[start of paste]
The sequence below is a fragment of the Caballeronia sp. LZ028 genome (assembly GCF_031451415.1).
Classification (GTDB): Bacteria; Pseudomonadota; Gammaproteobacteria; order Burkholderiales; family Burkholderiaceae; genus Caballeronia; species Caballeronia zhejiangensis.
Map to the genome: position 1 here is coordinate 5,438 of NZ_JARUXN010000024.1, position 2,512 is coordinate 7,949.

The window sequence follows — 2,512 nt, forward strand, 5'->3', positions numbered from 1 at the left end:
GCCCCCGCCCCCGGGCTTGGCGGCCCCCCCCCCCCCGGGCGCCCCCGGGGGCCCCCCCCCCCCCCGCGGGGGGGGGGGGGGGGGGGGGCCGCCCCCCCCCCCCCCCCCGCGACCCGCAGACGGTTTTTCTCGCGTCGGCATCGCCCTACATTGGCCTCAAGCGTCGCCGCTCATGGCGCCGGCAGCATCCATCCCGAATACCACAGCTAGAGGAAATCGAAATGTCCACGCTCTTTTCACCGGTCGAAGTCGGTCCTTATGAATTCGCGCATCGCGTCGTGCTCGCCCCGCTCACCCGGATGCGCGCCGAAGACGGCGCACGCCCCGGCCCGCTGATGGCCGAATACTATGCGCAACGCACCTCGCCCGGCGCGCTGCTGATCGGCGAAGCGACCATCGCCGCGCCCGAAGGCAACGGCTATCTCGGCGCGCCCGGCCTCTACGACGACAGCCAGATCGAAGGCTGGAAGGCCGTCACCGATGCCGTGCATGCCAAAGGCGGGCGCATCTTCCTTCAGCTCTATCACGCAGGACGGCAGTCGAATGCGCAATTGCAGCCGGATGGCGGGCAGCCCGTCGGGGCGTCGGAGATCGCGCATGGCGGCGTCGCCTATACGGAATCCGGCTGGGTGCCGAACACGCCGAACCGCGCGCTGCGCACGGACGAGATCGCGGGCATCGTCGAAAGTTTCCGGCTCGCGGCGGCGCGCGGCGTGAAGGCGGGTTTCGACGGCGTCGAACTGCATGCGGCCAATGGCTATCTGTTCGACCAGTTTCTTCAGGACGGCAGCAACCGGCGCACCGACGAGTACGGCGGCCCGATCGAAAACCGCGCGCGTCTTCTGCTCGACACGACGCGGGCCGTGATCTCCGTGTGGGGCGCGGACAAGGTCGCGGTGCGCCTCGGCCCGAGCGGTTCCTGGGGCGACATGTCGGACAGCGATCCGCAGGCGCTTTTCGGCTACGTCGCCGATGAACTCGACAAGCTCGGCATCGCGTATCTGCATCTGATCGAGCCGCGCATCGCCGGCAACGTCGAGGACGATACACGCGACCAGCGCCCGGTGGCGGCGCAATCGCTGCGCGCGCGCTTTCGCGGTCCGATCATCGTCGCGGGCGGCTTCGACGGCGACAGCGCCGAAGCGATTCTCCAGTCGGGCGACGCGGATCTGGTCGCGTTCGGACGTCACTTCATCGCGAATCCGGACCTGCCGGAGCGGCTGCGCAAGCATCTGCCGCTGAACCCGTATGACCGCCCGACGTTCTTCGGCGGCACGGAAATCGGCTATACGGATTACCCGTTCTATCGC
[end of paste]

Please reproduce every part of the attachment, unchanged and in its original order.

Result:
The sequence below is a fragment of the Caballeronia sp. LZ028 genome (assembly GCF_031451415.1).
Classification (GTDB): Bacteria; Pseudomonadota; Gammaproteobacteria; order Burkholderiales; family Burkholderiaceae; genus Caballeronia; species Caballeronia zhejiangensis.
Map to the genome: position 1 here is coordinate 5,438 of NZ_JARUXN010000024.1, position 2,512 is coordinate 7,949.

The window sequence follows — 2,512 nt, forward strand, 5'->3', positions numbered from 1 at the left end:
GCCCCCGCCCCCGGGCTTGGCGGCCCCCCCCCCCCCGGGCGCCCCCGGGGGCCCCCCCCCCCCCCGCGGGGGGGGGGGGGGGGGGGGGCCGCCCCCCCCCCCCCCCCCGCGACCCGCAGACGGTTTTTCTCGCGTCGGCATCGCCCTACATTGGCCTCAAGCGTCGCCGCTCATGGCGCCGGCAGCATCCATCCCGAATACCACAGCTAGAGGAAATCGAAATGTCCACGCTCTTTTCACCGGTCGAAGTCGGTCCTTATGAATTCGCGCATCGCGTCGTGCTCGCCCCGCTCACCCGGATGCGCGCCGAAGACGGCGCACGCCCCGGCCCGCTGATGGCCGAATACTATGCGCAACGCACCTCGCCCGGCGCGCTGCTGATCGGCGAAGCGACCATCGCCGCGCCCGAAGGCAACGGCTATCTCGGCGCGCCCGGCCTCTACGACGACAGCCAGATCGAAGGCTGGAAGGCCGTCACCGATGCCGTGCATGCCAAAGGCGGGCGCATCTTCCTTCAGCTCTATCACGCAGGACGGCAGTCGAATGCGCAATTGCAGCCGGATGGCGGGCAGCCCGTCGGGGCGTCGGAGATCGCGCATGGCGGCGTCGCCTATACGGAATCCGGCTGGGTGCCGAACACGCCGAACCGCGCGCTGCGCACGGACGAGATCGCGGGCATCGTCGAAAGTTTCCGGCTCGCGGCGGCGCGCGGCGTGAAGGCGGGTTTCGACGGCGTCGAACTGCATGCGGCCAATGGCTATCTGTTCGACCAGTTTCTTCAGGACGGCAGCAACCGGCGCACCGACGAGTACGGCGGCCCGATCGAAAACCGCGCGCGTCTTCTGCTCGACACGACGCGGGCCGTGATCTCCGTGTGGGGCGCGGACAAGGTCGCGGTGCGCCTCGGCCCGAGCGGTTCCTGGGGCGACATGTCGGACAGCGATCCGCAGGCGCTTTTCGGCTACGTCGCCGATGAACTCGACAAGCTCGGCATCGCGTATCTGCATCTGATCGAGCCGCGCATCGCCGGCAACGTCGAGGACGATACACGCGACCAGCGCCCGGTGGCGGCGCAATCGCTGCGCGCGCGCTTTCGCGGTCCGATCATCGTCGCGGGCGGCTTCGACGGCGACAGCGCCGAAGCGATTCTCCAGTCGGGCGACGCGGATCTGGTCGCGTTCGGACGTCACTTCATCGCGAATCCGGACCTGCCGGAGCGGCTGCGCAAGCATCTGCCGCTGAACCCGTATGACCGCCCGACGTTCTTCGGCGGCACGGAAATCGGCTATACGGATTACCCGTTCTATCGC